Virat Kohli’s aggression and a hunger to win fuelled his way to the top

  • Somshuvra Laha, Hindustan Times, Kolkata
  • Updated: May 30, 2016 12:37 IST
The numbers say it all. With 973 runs in one IPL season, Virat Kohli was a deserving winner of the orange cap. (Hindustan Times)

It was not just his punches but also a loud mouth that contributed to the legend of Muhammad Ali. Football’s history is dotted with incidents of anger getting the best out of many players over the years. Dennis Lillee’s bowling was incomplete without his trademark intimidation and sledging. Tennis too had John McEnroe.

For better or worse, anger has had a strange association with sports. Thankfully for Virat Kohli, anger hasn’t come between him and his success with the bat. It might have come at the cost of being labelled the ‘angry young man’ of Indian cricket but Kohli doesn’t seem concerned because it possibly is fuelling his enviable form.

What makes Kohli special right now is his conviction with the bat. But the seeds of the run machine Kohli were possibly sown in the Test series in Australia in 2015. Against the toughest team in a country where he had lost his cool in the past, Kohli scored four centuries that made it a closer competition than anticipated.

In the same series came the unexpected responsibility of captaincy. It gave impetus to Kohli’s line of thought. He didn’t take much time to impose his aggression on the team, even if it meant going for a pace-heavy bowling attack on a docile Fatullah pitch.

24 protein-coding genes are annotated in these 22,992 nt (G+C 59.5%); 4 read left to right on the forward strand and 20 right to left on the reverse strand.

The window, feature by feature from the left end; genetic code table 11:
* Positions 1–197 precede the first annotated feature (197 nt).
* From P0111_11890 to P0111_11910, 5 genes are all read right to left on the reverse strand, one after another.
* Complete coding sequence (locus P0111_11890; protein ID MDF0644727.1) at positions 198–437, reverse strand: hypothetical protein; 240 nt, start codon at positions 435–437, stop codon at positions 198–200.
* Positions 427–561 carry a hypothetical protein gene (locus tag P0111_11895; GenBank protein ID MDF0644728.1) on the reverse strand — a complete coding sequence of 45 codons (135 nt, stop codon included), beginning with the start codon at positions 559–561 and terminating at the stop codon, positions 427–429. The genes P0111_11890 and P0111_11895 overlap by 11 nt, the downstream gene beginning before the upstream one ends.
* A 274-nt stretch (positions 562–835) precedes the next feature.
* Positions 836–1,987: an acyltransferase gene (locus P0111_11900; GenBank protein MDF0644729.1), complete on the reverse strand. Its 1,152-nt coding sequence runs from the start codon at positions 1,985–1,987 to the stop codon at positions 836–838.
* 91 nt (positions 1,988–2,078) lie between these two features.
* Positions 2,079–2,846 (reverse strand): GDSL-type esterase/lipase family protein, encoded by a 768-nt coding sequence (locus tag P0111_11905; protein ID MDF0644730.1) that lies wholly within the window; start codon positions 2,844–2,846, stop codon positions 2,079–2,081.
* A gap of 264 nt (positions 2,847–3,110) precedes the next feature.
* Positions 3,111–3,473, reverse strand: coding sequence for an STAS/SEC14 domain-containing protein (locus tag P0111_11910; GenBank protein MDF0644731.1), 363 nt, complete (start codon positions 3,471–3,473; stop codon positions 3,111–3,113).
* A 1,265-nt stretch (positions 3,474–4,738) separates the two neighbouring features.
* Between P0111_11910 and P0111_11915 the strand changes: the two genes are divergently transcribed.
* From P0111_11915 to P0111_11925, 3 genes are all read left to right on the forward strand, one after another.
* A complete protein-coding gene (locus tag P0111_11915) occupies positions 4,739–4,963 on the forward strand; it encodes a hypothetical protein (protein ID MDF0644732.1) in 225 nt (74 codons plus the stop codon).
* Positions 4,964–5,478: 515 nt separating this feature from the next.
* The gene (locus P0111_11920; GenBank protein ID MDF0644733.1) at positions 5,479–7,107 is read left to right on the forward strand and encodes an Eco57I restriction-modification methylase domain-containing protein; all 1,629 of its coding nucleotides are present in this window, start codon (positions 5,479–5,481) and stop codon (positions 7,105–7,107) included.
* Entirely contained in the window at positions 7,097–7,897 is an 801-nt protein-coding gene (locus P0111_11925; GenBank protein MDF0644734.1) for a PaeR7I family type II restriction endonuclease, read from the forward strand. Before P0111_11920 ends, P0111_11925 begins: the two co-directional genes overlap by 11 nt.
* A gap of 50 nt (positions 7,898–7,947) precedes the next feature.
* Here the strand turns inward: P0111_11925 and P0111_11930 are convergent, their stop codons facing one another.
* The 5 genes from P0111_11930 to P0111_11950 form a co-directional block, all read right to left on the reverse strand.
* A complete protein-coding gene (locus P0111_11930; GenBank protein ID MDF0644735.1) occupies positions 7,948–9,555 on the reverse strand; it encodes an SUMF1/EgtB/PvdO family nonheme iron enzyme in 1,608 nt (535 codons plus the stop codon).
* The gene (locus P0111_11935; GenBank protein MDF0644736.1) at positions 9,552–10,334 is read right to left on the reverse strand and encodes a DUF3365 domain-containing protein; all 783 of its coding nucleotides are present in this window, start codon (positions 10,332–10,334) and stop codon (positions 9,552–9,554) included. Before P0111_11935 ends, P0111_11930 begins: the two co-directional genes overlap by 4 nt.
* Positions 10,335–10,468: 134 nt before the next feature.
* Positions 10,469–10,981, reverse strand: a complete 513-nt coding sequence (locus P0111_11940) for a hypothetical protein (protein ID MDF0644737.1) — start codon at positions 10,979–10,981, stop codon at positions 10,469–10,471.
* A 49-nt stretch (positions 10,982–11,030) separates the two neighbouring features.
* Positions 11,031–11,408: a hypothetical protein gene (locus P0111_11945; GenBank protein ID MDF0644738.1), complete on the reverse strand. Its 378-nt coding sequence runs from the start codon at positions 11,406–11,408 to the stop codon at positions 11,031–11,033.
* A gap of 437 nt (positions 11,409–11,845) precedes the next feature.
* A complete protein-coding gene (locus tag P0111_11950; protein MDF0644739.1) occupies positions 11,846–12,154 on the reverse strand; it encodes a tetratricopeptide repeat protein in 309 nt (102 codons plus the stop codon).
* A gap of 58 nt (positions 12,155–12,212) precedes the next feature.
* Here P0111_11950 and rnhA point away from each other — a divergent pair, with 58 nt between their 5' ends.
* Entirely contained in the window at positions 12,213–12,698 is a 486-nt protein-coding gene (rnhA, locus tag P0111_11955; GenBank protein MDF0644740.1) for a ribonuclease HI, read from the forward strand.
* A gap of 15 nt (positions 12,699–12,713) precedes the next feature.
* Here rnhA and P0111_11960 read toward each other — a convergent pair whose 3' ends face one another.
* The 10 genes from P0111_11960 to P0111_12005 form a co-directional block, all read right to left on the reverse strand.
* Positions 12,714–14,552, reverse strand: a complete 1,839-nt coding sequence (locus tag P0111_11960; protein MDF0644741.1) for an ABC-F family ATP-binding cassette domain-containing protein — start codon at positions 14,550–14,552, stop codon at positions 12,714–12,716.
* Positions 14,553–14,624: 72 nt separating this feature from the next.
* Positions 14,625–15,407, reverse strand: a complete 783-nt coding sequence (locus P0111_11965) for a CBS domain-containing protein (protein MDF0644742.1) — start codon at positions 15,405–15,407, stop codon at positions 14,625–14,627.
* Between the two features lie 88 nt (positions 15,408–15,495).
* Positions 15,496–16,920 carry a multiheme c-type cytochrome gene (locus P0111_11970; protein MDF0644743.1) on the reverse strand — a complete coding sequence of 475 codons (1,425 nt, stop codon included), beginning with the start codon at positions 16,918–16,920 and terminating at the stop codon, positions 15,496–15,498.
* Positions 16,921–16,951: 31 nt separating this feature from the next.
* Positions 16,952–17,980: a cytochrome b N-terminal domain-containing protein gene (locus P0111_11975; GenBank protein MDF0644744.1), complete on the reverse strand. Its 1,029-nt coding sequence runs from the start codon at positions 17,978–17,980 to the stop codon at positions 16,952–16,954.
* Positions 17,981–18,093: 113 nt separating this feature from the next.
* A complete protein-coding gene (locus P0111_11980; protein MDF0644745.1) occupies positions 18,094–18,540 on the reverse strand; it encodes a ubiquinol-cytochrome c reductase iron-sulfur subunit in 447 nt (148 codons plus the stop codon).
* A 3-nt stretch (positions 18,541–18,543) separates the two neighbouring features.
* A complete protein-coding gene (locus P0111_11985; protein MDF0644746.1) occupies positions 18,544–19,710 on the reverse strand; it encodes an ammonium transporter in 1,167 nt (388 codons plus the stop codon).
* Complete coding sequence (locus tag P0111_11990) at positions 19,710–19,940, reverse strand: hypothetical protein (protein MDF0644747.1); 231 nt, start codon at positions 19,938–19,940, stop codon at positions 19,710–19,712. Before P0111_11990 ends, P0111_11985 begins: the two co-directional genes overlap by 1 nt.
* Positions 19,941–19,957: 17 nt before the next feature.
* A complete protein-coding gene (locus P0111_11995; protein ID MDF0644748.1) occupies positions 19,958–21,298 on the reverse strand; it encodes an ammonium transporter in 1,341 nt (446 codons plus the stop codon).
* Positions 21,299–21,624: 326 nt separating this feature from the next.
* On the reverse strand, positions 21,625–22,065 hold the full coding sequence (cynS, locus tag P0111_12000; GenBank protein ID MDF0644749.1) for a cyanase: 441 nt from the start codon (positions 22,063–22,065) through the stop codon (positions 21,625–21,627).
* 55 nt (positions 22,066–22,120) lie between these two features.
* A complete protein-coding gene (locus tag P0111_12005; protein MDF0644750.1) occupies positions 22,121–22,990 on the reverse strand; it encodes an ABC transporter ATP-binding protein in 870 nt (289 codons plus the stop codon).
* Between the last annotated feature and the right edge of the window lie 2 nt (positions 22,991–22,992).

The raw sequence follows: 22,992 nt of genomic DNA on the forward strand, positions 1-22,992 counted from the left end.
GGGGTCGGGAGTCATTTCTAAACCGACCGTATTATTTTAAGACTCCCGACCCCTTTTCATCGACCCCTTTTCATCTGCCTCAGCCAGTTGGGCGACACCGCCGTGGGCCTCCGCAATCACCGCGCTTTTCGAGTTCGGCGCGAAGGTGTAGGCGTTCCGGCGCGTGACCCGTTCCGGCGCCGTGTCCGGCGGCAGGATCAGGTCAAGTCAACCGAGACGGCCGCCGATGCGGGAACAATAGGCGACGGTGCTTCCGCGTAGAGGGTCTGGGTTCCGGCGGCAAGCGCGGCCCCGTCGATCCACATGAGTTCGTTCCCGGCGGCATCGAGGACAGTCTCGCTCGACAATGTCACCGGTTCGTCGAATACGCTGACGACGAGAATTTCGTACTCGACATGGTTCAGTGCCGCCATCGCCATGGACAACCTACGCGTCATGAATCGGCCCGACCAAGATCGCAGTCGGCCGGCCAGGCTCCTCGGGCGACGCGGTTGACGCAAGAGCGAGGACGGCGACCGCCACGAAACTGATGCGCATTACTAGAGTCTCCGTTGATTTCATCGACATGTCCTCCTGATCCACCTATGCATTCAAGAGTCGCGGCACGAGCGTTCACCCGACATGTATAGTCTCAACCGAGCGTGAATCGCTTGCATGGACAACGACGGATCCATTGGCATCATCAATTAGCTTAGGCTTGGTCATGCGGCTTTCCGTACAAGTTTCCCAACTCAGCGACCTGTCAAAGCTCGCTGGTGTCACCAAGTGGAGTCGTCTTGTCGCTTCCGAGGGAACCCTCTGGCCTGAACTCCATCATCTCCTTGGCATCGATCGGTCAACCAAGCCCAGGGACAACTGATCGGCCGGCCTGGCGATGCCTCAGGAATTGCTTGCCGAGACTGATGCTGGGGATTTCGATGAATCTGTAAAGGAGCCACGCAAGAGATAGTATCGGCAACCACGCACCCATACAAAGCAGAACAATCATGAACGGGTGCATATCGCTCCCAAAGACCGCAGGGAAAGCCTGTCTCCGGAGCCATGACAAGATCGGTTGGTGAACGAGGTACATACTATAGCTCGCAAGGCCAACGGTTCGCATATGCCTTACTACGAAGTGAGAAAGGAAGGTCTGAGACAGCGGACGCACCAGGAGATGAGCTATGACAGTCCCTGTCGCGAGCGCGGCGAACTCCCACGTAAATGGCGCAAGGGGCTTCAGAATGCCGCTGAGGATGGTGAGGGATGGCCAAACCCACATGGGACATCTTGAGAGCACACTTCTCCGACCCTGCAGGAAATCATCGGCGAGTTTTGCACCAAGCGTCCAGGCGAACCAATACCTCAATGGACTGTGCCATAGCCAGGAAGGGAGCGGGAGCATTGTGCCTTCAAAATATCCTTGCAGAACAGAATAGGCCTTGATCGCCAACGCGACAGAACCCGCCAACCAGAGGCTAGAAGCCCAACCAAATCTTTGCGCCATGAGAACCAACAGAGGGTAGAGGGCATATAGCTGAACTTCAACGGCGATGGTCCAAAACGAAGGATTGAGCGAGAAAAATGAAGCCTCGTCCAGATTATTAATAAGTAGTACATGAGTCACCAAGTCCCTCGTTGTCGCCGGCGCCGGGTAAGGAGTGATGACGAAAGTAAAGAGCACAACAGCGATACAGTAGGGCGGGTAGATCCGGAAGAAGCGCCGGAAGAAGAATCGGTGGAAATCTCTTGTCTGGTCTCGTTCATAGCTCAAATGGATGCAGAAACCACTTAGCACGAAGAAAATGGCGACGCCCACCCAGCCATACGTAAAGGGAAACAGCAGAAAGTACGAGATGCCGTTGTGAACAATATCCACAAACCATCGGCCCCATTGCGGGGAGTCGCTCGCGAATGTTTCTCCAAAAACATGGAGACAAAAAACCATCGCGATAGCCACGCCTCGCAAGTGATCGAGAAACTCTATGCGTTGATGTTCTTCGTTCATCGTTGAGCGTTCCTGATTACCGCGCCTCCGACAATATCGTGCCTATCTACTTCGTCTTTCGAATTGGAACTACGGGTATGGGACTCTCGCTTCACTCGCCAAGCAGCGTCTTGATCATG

And then there is that unquenchable thirst to win. It might be early days but what separates Kohli from previous Indian captains is his desire to win everything at any cost. Ever since he has been Test captain, India have won two out of three Test series --- 2-1 in Sri Lanka and 3-0 against South Africa at home. The only other time he is leading any team is in the IPL. So it isn’t surprising to see Royal Challengers Bangalore in the final.

Kohli’s challenge was to forge a unit that believed in winning just like he did. And as distant as it might seem now, his first century came in a losing cause against Gujarat Lions. Only when it boiled down to a situation where they had to win their last four matches to qualify for the playoffs did Kohli decide to bat out of his skin.

First, Kohli ensured along with AB de Villiers that Gujarat were batted out of the game at home. Had it not been for his crafty and unbeaten 75 in Kolkata, RCB could have been derailed. But they chugged on thanks to Kohli. Then came that unbelievable century in a 15-over game against Kings XI Punjab. Kohli then finished what he started by single-handedly anchoring a tricky chase against Delhi to seal the second position.

By leading the way with the bat, Kohli also managed get the best out of the limited bowling resources he had. He has a ‘my way or the highway’ attitude while handling the team. But that is also because of the confidence he exudes through his batting. He may have not breached the 1000 run mark but in the process Kohli made his team do the near impossible. Which is why despite RCB’s loss in the final, Kohli’s run with the bat this IPL will be talked about for a long time to come.

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